• logout - Whether a logout link will be shown.
  • logout_route - The route to the logout action, defaults to the sfGuardPlugin's.

You can override these settings as you see fit.

Step 5 - configure the dashboard/menu items

Items are controlled by your application's app.yml file. The best way to show how to use this is with an example:

I have created a backend application with 2 admin modules: Comment and Article.

To create dashboard/menu items for these modules I will use this configuration:

# in application/config/app.yml
all:
  sf_admin_dash:
    items:
      Articles:
        url:              article
      Comments:
        url:              comment

This creates 2 items on the dashboard and a Menu dropdown. The url property should be an internal URI. You can also set credentials and an image. The image property can be just the image name - the plugin will look for it in the folder specified in the global settings. Alternatively you can also specify an absolute path, like so image: /somefolder/someimage.jpg.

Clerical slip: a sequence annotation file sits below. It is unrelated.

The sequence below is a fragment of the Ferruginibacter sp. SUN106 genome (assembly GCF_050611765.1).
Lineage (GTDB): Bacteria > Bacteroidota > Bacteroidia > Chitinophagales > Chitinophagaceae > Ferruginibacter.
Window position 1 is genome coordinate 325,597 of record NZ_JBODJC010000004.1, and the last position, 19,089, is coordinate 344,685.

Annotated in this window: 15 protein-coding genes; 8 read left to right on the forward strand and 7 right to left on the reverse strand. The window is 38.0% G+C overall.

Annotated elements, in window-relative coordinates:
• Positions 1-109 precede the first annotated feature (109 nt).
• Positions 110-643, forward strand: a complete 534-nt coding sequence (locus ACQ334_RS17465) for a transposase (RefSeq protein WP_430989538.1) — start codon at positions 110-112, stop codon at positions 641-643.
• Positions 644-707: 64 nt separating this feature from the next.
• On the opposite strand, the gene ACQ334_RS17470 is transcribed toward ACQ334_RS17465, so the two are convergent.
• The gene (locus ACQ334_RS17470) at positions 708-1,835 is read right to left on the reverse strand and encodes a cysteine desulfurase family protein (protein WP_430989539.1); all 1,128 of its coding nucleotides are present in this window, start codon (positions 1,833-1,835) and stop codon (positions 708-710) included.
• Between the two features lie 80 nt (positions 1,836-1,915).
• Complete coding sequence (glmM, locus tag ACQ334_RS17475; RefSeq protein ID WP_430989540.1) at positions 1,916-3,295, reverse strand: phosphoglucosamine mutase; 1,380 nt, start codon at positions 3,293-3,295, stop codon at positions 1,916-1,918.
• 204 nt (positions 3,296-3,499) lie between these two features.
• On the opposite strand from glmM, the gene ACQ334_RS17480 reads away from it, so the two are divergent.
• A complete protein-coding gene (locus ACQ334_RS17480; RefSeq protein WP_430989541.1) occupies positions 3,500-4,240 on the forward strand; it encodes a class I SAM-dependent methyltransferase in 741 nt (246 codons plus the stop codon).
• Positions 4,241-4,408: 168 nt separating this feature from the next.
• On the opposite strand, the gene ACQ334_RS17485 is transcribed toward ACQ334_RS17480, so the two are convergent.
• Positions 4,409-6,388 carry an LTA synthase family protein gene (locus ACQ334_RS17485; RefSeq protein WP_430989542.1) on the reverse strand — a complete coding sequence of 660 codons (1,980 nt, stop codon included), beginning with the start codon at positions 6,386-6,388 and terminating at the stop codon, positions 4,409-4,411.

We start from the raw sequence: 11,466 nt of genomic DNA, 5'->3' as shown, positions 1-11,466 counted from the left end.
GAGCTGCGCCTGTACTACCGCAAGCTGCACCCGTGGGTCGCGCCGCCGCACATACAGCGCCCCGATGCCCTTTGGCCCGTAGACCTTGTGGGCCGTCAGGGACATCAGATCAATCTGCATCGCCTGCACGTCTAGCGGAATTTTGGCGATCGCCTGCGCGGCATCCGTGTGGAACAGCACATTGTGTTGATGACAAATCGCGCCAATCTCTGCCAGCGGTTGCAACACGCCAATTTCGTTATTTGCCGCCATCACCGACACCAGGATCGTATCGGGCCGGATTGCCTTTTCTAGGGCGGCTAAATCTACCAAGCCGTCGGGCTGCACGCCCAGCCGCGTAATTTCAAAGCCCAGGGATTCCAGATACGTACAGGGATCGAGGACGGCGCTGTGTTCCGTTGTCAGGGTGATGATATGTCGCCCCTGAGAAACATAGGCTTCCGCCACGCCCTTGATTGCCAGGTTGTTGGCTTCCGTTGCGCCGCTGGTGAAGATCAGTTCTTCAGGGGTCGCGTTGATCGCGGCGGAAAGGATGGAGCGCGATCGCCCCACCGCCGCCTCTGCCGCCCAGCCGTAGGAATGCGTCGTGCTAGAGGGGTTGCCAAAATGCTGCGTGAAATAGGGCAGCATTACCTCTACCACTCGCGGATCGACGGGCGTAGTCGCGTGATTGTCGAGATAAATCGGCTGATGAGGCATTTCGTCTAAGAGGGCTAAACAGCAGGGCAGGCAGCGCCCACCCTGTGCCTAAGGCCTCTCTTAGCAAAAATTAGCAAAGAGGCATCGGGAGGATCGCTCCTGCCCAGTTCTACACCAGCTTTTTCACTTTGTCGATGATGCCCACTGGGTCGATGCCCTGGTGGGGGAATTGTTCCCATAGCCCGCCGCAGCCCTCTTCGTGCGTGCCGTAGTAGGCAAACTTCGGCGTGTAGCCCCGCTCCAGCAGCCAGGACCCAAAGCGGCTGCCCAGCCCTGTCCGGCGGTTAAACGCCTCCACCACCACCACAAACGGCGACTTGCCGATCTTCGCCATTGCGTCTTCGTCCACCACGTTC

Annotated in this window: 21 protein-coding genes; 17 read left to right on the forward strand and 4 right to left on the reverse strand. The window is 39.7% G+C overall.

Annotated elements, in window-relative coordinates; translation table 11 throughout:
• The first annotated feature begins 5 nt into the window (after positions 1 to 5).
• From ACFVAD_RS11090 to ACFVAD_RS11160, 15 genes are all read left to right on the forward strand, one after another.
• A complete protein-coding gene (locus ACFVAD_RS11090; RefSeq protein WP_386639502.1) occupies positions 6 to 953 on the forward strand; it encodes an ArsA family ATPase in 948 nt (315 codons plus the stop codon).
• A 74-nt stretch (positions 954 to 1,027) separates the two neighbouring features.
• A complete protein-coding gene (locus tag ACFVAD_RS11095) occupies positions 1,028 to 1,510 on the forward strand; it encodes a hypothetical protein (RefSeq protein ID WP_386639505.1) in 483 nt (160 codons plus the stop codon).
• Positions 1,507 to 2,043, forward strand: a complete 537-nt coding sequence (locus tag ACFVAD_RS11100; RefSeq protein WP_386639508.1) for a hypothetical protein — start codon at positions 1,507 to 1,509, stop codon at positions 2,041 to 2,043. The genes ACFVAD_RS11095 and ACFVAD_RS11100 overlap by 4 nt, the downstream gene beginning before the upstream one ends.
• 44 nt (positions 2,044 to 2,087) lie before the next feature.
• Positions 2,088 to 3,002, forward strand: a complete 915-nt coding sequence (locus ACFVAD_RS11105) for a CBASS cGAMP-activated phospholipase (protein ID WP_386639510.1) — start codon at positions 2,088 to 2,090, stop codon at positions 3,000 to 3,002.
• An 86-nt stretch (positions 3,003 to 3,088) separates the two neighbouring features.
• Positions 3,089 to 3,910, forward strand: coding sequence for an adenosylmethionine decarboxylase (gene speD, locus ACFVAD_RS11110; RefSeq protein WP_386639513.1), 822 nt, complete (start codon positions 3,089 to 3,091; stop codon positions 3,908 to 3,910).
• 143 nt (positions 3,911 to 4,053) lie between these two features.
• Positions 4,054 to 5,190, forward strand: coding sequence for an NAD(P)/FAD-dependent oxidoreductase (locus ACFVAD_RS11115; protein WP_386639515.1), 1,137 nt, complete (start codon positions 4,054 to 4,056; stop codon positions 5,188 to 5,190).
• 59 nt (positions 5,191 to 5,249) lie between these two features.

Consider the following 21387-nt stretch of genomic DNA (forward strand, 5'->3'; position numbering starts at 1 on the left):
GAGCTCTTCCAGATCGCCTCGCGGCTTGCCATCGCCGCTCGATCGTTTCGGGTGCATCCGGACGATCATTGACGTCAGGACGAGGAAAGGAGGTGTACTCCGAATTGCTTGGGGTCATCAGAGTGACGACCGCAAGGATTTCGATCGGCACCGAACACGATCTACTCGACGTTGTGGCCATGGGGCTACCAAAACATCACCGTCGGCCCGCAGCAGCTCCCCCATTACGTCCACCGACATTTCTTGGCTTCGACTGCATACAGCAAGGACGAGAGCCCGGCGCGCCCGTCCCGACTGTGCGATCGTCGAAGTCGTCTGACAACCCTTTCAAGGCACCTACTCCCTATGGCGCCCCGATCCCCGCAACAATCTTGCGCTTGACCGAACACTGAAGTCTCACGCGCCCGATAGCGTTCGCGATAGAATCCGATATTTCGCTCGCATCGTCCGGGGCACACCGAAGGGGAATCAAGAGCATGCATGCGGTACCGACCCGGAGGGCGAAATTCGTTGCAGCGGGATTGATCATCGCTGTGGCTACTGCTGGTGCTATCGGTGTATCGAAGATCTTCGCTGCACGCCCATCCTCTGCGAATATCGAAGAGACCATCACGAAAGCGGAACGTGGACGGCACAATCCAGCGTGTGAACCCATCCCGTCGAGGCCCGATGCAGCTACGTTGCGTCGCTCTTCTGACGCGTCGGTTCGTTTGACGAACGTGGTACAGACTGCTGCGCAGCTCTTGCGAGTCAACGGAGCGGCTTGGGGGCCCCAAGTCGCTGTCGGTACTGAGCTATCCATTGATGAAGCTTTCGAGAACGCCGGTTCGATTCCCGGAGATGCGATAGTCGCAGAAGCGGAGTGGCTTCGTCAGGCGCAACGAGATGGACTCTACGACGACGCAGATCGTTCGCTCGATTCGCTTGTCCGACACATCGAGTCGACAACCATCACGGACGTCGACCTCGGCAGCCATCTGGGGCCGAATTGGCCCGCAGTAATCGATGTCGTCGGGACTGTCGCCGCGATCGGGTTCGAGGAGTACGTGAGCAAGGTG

The credential property can be used to hide options from users who do not have specific credentials. This gives the ability for different users to see different options. The format for this is the same as when setting credentials in security.yml.

NOTE: This just prevents the user from seeing the item. You still need to setup the same credentials in security.yml to prevent the user from accessing the module.

Here is an example configuration:

# in application/config/app.yml
all:
  sf_admin_dash:
    items:
      Articles:
        url:              article
        image:            book.png
        credentials:      [[admin, publisher]]
      Comments:
        url:              comment
        image:            textcloud.png
        credentials:      [admin]

The above example shows the Articles item only to users with the admin or publisher credential and the Comments item only to users with the admin credential. The images are self explanatory.

Packaged with this plugin is a small library of images that can be used.

You can group items into categories as well by embedding the items into a category name property under categories property:

# in application/config/app.yml
all:
  sf_admin_dash:
    categories:
      Blog:
        items:
          Articles:
            url:          article
            image:        book.png